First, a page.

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On the orchestral music being 'cheaper' because it was in the uk:

 

1) Being in the UK does not make things cheaper than their US counterparts

2) They didn't do it on the cheap in house they went to Slovakia for it

3) They hired James Hannigan a famous award winning composer for games who has worked on things like Harry Potter and LOTR and has Baftas nominations

4) They used the Slovak National Symphony Orchestra - last I checked national symphony orchestras aren't "cheap", not least because they are considered a world class orchestra.

 

Also I take the point to view Jagex and Runescape separately HOWEVER Runescape is Jagex's only current successful money making project; until Jagex has another successful branch the company profits is a viable measure of Runescape itself because Runescape is the one bringing about all that revenue.


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I think from a player's point of view, one who played in the 2004-2007s era, when the game was still in a very "pure" and even naive form (and overall more fun, in its simple way, in my opinion) it seems like the game has become an exageration of itself, overcomplicated and that much less people are playing.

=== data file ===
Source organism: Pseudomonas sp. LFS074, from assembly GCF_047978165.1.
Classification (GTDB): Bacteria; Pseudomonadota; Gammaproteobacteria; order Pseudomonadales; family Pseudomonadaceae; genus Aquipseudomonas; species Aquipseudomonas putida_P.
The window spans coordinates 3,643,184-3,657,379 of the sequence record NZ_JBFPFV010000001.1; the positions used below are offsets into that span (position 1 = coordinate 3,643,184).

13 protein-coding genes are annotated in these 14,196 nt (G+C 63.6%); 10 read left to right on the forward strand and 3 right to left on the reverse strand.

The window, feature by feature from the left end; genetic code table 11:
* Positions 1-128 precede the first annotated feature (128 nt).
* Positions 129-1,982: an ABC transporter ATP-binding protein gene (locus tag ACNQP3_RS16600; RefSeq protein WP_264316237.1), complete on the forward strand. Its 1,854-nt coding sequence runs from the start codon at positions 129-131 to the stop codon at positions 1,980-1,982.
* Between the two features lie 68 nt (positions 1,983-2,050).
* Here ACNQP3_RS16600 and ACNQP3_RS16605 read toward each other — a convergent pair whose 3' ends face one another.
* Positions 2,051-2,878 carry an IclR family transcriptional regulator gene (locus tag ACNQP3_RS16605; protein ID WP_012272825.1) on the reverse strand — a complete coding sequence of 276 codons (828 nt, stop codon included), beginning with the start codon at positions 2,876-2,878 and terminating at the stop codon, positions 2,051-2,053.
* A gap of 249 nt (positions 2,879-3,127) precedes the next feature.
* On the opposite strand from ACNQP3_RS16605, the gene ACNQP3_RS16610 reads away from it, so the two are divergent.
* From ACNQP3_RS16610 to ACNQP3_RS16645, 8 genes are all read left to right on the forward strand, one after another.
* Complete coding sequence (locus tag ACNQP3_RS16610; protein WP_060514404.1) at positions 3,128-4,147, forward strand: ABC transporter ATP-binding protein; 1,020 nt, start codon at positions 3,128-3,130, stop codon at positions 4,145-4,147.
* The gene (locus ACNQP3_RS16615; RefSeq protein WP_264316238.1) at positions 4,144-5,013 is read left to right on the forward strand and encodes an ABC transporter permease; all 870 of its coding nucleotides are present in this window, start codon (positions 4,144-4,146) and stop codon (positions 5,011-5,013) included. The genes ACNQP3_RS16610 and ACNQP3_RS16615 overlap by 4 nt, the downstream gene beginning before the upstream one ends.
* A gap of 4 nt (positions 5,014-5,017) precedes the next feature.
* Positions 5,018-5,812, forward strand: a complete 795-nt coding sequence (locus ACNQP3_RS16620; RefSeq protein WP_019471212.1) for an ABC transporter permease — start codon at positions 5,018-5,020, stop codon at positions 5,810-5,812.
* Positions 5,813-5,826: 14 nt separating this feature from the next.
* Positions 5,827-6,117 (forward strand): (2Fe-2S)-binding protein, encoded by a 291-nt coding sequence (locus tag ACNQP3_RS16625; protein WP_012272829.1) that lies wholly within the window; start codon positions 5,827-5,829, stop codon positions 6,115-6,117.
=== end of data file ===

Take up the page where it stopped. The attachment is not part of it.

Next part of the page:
But from Jagex's point of view, the fact is the game has never been so successful. I found this to be very surprising but the fact is that this past year was the best year for Jagex in terms of income, of which a significant part is due to runescape. Clearly, this change in approach to the game has been able to increase profit through well thought out revenue tactics (SoF, membership content, loyalty program).

Even though I enjoyed the game much more a few years back - thus having been basically retired since 2008, only to play sporadically - I'm quite pleased to see that they are treating this game as a FIRM or an actual BUSINESS, as they should! And most importantly, it is working for them and, as a bonus, they've found the time to clear the game of bot parasites to a huge extent (thus also contributing to the perception that there are less people playing)


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The number of actual people playing has been declining since the return of free trade and the explosion of bots and autotypers that followed. As any of you who toughed out 2011 know, this caused a lot of areas to be almost unplayable and a lot of people to quit in frustration.This was made very clear when the bot nuke occurred later that year and the number of "people" playing was cut by more than half. RS3 seems to be bringing a lot of people back though, and recent updates have been very impressive (Pat, you should check out some of the recently reworked quests). I don't mind the microtransactions so much, seeing the kinds of updates that they have helped fund. I think, while the player base might be diminished, the game itself will still be around for some time to come.

 

When they start treating it like FunOrb, then it's time to worry. ;)